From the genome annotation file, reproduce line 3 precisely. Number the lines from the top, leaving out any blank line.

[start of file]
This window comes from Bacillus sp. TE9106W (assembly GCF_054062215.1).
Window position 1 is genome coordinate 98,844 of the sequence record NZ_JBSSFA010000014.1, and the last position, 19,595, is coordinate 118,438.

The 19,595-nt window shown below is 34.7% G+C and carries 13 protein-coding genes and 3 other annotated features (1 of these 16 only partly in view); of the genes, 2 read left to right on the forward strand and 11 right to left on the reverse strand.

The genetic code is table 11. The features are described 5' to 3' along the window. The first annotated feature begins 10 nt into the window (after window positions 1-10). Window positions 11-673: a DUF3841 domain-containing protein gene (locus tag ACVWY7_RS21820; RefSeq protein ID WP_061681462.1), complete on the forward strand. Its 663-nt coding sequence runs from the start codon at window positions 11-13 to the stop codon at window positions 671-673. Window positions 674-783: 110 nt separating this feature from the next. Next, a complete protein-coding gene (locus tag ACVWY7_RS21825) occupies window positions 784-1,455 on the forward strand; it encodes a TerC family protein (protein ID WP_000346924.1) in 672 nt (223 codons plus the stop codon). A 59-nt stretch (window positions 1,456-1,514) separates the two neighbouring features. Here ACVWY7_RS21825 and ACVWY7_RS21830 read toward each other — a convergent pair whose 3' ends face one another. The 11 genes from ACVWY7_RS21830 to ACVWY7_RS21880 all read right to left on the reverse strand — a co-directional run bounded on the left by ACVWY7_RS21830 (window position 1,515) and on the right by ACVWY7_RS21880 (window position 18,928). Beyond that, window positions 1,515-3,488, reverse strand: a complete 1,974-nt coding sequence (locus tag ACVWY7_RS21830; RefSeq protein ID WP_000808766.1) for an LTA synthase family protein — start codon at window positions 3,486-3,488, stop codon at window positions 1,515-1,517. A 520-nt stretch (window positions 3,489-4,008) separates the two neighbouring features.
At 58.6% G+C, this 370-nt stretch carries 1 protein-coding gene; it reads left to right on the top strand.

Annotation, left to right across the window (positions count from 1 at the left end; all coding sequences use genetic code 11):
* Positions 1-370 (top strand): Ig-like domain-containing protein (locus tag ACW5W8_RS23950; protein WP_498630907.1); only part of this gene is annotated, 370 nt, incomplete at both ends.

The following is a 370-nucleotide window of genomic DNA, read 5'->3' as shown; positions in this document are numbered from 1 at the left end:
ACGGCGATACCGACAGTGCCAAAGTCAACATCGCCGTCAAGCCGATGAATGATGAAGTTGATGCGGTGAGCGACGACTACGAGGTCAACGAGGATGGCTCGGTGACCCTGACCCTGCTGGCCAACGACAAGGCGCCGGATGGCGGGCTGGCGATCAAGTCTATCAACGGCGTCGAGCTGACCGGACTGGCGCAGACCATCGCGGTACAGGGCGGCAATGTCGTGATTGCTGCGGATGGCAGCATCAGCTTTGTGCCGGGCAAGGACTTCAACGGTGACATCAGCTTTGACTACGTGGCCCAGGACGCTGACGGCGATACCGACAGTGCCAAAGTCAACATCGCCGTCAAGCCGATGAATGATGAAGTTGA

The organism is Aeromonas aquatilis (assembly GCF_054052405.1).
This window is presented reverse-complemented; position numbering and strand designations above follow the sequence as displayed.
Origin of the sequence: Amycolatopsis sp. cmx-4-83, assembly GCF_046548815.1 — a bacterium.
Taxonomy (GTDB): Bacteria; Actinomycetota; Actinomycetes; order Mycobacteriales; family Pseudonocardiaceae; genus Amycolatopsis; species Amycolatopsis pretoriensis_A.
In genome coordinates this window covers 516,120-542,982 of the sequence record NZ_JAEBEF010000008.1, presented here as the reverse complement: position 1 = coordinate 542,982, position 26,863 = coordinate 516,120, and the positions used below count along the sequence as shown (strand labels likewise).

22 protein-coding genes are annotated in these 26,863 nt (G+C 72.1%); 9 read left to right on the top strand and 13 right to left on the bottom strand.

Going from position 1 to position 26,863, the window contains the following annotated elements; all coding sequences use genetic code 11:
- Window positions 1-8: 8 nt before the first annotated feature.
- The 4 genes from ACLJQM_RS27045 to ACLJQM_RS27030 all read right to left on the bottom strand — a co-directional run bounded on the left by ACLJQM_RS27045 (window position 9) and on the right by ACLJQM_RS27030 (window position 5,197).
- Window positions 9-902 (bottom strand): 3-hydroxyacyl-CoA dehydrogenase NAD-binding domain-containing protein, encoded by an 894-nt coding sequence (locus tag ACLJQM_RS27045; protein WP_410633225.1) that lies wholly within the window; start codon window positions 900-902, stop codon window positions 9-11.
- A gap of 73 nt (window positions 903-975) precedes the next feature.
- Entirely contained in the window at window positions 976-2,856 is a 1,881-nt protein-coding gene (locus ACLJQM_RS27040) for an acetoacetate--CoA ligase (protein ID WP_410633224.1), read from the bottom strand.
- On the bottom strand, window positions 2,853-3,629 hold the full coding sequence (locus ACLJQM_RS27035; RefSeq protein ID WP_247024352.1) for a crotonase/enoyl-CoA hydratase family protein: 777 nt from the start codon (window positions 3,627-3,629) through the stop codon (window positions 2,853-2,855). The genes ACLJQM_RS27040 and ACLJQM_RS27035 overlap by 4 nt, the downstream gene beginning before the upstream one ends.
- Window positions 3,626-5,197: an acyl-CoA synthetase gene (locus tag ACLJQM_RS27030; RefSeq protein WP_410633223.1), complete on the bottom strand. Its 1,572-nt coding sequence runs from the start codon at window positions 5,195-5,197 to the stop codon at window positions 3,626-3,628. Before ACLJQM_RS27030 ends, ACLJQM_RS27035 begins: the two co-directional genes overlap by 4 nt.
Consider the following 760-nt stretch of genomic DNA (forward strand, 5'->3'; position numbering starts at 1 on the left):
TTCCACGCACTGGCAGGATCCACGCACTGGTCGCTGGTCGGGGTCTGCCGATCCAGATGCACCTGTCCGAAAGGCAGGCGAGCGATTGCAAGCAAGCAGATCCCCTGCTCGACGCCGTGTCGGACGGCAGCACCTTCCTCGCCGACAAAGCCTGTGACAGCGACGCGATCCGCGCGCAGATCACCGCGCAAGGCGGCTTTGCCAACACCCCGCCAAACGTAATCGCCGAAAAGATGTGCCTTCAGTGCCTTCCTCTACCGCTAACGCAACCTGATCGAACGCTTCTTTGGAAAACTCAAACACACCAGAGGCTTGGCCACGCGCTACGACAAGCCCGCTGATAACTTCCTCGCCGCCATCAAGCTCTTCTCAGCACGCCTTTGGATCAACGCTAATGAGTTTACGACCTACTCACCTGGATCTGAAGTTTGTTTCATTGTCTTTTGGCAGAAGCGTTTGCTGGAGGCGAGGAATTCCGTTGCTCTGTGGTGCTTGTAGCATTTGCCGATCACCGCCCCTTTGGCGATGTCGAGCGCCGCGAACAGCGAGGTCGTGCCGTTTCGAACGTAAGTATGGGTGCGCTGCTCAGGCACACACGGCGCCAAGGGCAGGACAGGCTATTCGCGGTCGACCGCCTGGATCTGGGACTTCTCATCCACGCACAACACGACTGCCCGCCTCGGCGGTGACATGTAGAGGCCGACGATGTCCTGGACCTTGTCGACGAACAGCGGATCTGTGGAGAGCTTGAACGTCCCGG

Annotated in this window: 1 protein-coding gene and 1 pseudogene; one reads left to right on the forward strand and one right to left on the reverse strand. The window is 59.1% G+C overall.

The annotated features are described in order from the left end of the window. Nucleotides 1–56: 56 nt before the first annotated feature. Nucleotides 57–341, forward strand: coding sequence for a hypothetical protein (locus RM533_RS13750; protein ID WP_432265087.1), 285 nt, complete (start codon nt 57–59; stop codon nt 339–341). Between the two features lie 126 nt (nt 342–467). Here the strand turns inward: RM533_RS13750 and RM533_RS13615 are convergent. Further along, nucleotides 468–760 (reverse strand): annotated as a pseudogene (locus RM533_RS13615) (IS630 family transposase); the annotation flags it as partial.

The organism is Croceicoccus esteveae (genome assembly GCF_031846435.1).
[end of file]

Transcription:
The 19,595-nt window shown below is 34.7% G+C and carries 13 protein-coding genes and 3 other annotated features (1 of these 16 only partly in view); of the genes, 2 read left to right on the forward strand and 11 right to left on the reverse strand.